Soothing Solution is a liquid tincture formulated with time tested medicinal herbs. These four pure and natural herbal extracts have been used and revered for thousands of years to soothe and calm nervous behavior.
For every 10 lbs of animal add 5 drops to food or liquid. Do not exceed 10 drops for cats or 50 drops for dogs daily.
To achieve optimum effectiveness, administer Soothing Solution at least one hour separately from other Vitality Science remedies you may be using.
If you find that your cat or dog acts intoxicated after the initial dose then you will need to burn off the alcohol (cats are more likely to have this sensitivity). This is easily done by heating up a small glass in boiling water, remove the hot glass and add the amount of tincture that you wish to administer. The alcohol will burn off immediately and now the remaining liquid may be given to your cat or dog. Use caution when handling the hot glass.
But Caution: Do not give to pregnant or nursing mothers. Do not use for more than four weeks on animals with serious liver conditions.
Soothing Solution is very safe for young and old, sick and healthy kittens, puppies, cats and dogs. Therefore, lower or raise the dose until you get the desired result. With low doses the animal will be slightly calmed down. With a high dose they will go to sleep.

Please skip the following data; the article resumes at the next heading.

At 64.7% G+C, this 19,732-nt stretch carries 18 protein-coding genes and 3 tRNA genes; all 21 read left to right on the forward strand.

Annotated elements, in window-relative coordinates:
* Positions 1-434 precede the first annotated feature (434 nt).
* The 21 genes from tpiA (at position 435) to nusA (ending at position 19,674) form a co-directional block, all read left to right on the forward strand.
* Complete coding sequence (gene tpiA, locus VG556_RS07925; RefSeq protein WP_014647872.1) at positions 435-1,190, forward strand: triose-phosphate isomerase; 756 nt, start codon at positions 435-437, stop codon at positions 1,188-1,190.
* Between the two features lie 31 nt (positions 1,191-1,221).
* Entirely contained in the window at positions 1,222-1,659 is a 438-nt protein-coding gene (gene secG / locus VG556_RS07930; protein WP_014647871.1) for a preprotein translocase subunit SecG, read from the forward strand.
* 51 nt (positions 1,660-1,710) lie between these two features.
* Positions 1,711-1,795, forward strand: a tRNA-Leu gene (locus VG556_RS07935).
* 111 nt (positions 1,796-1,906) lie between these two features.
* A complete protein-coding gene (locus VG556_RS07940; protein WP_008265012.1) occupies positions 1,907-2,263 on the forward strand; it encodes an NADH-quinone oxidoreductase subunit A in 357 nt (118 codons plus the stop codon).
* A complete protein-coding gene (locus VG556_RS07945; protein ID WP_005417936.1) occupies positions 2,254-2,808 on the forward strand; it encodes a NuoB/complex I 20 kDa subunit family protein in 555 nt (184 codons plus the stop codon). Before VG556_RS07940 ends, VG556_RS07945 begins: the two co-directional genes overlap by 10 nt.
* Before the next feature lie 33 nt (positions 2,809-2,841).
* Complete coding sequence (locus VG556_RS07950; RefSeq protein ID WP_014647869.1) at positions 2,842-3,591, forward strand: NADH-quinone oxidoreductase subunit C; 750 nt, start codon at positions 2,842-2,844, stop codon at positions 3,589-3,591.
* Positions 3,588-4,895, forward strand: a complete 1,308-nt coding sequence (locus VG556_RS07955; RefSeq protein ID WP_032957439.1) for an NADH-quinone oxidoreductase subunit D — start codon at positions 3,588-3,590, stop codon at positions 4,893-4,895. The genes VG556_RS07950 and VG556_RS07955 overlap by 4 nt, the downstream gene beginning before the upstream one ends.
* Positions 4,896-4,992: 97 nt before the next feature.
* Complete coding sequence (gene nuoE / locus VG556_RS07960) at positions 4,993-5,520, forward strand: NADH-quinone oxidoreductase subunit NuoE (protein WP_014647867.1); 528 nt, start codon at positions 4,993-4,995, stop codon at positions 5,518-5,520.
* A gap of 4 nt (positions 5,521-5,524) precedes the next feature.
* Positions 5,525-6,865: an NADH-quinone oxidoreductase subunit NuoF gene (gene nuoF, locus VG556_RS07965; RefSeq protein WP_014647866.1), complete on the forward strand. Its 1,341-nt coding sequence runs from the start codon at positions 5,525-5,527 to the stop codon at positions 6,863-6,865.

Matricaria recutita (German Chamomile) is used medicinally against sore stomach, and as a gentle sleep aid.
Folk medicine cites chamomile for speeding wound healing in animals. It may be old-fashioned but it is an extremely efficacious remedy for hysterical and nervous affections. It has a soothing, sedative, and without side effects.
Nepeta cataria (Catnip) Catnip tea was the most commonly consumed herbal beverage in Europe prior to the importation of teas from the orient. Consuming Catnip tea has long been used in traditional herbal medicine to quell digestive disturbances.
While the smell produces a harmless high for felines, consuming the extract is beneficial for felines, canines, and humans. It helps to relieve gas, calm spasms and quiet excitable nerves.